Burmese and skin-themed garden to be unveiled in first for Chelsea

This year’s RHS Chelsea Flower show is to feature a garden themed around the story of a UK based charity helping healthcare workers in the country Burma, also known as Myanmar, to treat people with painful and debilitating skin conditions.

In a first for the world-famous event held from Tues 21 to Sat 25 May 2024, Dermatologists and specialist nurses will be welcoming visitors to the Burma Skincare Initiative ‘Spirit of Partnership Garden’ during the week.

The charity, co-founded by Chris Griffiths OBE, emeritus professor at The University of Manchester, is an innovative global partnership providing research, education, and clinical services to dermatologists working in one of the world’s poorest health care systems.

Currently fewer than 50 dermatologists and three dermatology centres serve 55 million people in the impoverished country.

It is also the first time a Burmese garden has featured at Chelsea and in another first, it is a debut design by someone not in the profession.

The designer, the charity and the sponsors behind the first Burmese and skin-themed garden at the world’s most famous flower show say it’s a unique opportunity to put Burma and skin health in the spotlight.

Professor Griffiths said: “Skin disease has a major impact on a person’s quality of life and mental health and can impose severe limitations on their ability to work. In Myanmar, we met many people, including hundreds of children in orphanages, with skin diseases.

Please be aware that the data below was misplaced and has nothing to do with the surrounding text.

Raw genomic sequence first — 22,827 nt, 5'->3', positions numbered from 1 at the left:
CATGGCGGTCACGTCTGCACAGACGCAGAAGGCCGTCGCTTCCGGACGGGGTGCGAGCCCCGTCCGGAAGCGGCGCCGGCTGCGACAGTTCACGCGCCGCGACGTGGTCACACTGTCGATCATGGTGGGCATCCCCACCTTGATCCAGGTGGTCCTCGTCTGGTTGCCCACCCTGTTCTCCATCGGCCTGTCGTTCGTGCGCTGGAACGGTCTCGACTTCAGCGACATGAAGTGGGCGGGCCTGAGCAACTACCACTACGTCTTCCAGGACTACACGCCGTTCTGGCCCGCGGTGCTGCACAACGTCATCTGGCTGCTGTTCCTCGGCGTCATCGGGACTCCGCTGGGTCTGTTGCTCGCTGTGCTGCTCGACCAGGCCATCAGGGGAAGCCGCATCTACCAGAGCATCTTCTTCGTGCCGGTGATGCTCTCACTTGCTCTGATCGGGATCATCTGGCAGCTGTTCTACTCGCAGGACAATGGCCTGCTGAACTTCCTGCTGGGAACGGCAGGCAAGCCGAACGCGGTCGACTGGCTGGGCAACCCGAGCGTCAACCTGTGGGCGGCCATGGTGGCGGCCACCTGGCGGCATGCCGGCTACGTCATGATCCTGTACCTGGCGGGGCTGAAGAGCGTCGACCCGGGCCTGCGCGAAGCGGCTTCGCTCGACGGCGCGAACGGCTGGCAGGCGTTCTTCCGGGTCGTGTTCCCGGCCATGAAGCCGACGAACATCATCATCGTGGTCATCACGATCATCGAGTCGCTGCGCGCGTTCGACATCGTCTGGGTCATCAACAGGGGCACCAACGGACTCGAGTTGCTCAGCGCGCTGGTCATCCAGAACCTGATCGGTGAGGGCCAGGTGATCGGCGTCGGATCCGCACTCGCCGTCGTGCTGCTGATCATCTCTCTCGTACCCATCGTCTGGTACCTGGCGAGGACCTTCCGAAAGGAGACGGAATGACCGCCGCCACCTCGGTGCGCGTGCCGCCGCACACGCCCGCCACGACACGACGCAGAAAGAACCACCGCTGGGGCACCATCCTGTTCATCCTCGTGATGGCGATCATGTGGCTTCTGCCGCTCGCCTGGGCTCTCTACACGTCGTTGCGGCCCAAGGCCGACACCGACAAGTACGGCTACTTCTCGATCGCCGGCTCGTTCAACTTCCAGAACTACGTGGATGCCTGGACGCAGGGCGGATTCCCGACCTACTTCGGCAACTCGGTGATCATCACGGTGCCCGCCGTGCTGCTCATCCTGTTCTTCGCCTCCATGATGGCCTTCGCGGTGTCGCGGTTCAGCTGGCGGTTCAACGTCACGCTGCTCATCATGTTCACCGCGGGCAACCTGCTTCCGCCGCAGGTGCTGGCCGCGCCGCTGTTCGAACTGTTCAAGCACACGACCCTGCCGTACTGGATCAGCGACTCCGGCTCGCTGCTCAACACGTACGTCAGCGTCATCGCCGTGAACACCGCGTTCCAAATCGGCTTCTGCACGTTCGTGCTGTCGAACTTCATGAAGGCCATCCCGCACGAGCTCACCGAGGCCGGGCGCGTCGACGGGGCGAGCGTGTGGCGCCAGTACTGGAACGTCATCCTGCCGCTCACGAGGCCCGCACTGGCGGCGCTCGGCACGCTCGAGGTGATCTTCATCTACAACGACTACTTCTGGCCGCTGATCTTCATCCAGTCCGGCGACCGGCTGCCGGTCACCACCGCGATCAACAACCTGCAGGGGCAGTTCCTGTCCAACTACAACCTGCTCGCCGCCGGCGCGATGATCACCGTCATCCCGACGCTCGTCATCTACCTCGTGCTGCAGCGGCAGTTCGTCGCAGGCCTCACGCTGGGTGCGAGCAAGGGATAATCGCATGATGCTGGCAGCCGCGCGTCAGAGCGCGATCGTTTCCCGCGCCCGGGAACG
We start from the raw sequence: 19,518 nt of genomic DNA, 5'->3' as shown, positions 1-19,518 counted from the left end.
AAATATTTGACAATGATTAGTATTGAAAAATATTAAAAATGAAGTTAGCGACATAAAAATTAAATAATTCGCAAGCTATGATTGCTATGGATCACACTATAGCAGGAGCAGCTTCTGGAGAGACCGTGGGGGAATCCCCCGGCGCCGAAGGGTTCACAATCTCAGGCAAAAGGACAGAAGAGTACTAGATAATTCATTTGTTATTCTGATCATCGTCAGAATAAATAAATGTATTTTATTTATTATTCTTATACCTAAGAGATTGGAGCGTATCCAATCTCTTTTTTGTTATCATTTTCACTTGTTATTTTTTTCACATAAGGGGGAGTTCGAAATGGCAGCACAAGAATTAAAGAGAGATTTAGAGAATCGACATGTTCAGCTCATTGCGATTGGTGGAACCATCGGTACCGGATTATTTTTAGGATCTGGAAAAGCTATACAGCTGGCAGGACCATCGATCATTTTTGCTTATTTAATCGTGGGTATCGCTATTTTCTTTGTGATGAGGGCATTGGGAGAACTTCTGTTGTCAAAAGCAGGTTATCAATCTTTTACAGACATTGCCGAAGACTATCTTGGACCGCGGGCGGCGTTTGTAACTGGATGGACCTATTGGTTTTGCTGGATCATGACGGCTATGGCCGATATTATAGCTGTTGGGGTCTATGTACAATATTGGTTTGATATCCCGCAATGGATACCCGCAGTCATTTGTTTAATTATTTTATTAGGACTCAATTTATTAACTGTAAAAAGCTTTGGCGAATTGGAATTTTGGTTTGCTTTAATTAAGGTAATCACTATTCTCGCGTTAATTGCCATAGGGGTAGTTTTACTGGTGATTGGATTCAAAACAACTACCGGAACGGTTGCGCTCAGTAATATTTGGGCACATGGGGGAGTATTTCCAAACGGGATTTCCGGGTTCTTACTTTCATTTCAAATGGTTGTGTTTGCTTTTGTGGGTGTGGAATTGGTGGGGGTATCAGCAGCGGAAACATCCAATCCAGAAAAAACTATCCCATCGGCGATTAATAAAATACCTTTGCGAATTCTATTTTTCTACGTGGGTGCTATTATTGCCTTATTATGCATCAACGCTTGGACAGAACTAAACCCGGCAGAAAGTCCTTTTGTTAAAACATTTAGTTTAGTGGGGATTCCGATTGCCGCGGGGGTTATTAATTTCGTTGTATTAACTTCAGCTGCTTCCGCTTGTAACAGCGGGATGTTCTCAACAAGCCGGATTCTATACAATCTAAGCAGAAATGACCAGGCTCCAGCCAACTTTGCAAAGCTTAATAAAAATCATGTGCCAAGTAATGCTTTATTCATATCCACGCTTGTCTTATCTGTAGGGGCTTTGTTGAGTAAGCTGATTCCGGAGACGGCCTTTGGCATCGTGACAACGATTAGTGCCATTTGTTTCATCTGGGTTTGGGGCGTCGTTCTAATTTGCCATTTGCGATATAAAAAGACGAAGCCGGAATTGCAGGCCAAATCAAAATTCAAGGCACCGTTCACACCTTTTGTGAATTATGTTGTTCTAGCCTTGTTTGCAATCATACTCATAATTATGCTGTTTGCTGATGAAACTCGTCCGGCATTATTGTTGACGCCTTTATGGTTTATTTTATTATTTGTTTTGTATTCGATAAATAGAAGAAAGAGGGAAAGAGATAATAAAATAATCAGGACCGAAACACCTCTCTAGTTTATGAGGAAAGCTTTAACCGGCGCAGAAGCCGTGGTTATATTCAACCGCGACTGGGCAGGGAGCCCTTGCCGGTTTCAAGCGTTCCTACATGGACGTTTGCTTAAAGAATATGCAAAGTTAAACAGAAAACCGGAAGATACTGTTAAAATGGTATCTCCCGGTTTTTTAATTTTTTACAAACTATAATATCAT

Their suffering and resilience motivated us to improve access to skincare in the country through partnerships between international and local dermatology communities and industry.”

Co-founder, Dr Su Lwin, a Burmese-born dermatology registrar and honorary lecturer at St John’s Institute of Dermatology and King’s College London, added: “My beautiful country faces many challenges. We are focussed on creating opportunities in education and research for our colleagues in Myanmar so that together, we may achieve our vision of equal access to quality skin care for its people. I am absolutely thrilled that through the RHS Chelsea Flower Show, we are able to put Myanmar and skin health on the world stage. This is also the first time a garden at Chelsea tells the story of skin disease, and the importance of partnership in its management, and we hope people love it.”

Garden designer Helen Olney, working with landscaper Conquest Creative Spaces, has juggled her day job, to create her Chelsea debut.

She said: “The garden is full of texture, including timber from a Thames jetty, crumbling red bricks and weathered stone with moss and lichen. Along with plants such as Acer davidii and Betula utilis (Himalayan birch), they represent skin disease.

All the plants are found in Burma and grow happily in the UK and many have value for wildlife. The planting is naturalistic in a palette of greens, lilacs, yellows and whites. The diversity of Myanmar is shown through different planting zones and features. That includes the part-ruined ‘stupa’, a spiritual structure found across Myanmar, which symbolise the challenging environments in which the BSI work.

A stilt house, above a water lily pool, indicates the sanctuary the charity provides. Seating is inspired by a letter in the Burmese alphabet meaning ‘coming together’. This is how this garden came about, and how the charity works,” added Helen.

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